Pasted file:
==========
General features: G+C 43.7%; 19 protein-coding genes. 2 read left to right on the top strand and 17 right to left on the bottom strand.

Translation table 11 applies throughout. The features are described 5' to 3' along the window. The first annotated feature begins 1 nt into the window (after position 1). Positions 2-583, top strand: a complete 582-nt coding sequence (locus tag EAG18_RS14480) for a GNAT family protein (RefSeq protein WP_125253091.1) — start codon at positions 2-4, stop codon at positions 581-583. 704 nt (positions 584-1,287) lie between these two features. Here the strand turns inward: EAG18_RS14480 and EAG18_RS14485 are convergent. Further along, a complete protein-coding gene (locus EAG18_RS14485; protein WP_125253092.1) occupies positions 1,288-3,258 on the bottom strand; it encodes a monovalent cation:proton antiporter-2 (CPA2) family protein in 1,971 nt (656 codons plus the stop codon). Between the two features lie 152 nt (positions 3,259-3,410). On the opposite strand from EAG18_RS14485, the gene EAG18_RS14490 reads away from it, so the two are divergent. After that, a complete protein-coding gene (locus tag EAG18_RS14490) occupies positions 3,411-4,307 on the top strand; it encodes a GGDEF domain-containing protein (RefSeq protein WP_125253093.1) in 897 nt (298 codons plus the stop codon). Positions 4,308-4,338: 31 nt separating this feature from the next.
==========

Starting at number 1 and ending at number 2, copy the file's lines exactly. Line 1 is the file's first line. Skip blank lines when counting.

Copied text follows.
General features: G+C 43.7%; 19 protein-coding genes. 2 read left to right on the top strand and 17 right to left on the bottom strand.

Translation table 11 applies throughout. The features are described 5' to 3' along the window. The first annotated feature begins 1 nt into the window (after position 1). Positions 2-583, top strand: a complete 582-nt coding sequence (locus tag EAG18_RS14480) for a GNAT family protein (RefSeq protein WP_125253091.1) — start codon at positions 2-4, stop codon at positions 581-583. 704 nt (positions 584-1,287) lie between these two features. Here the strand turns inward: EAG18_RS14480 and EAG18_RS14485 are convergent. Further along, a complete protein-coding gene (locus EAG18_RS14485; protein WP_125253092.1) occupies positions 1,288-3,258 on the bottom strand; it encodes a monovalent cation:proton antiporter-2 (CPA2) family protein in 1,971 nt (656 codons plus the stop codon). Between the two features lie 152 nt (positions 3,259-3,410). On the opposite strand from EAG18_RS14485, the gene EAG18_RS14490 reads away from it, so the two are divergent. After that, a complete protein-coding gene (locus tag EAG18_RS14490) occupies positions 3,411-4,307 on the top strand; it encodes a GGDEF domain-containing protein (RefSeq protein WP_125253093.1) in 897 nt (298 codons plus the stop codon). Positions 4,308-4,338: 31 nt separating this feature from the next.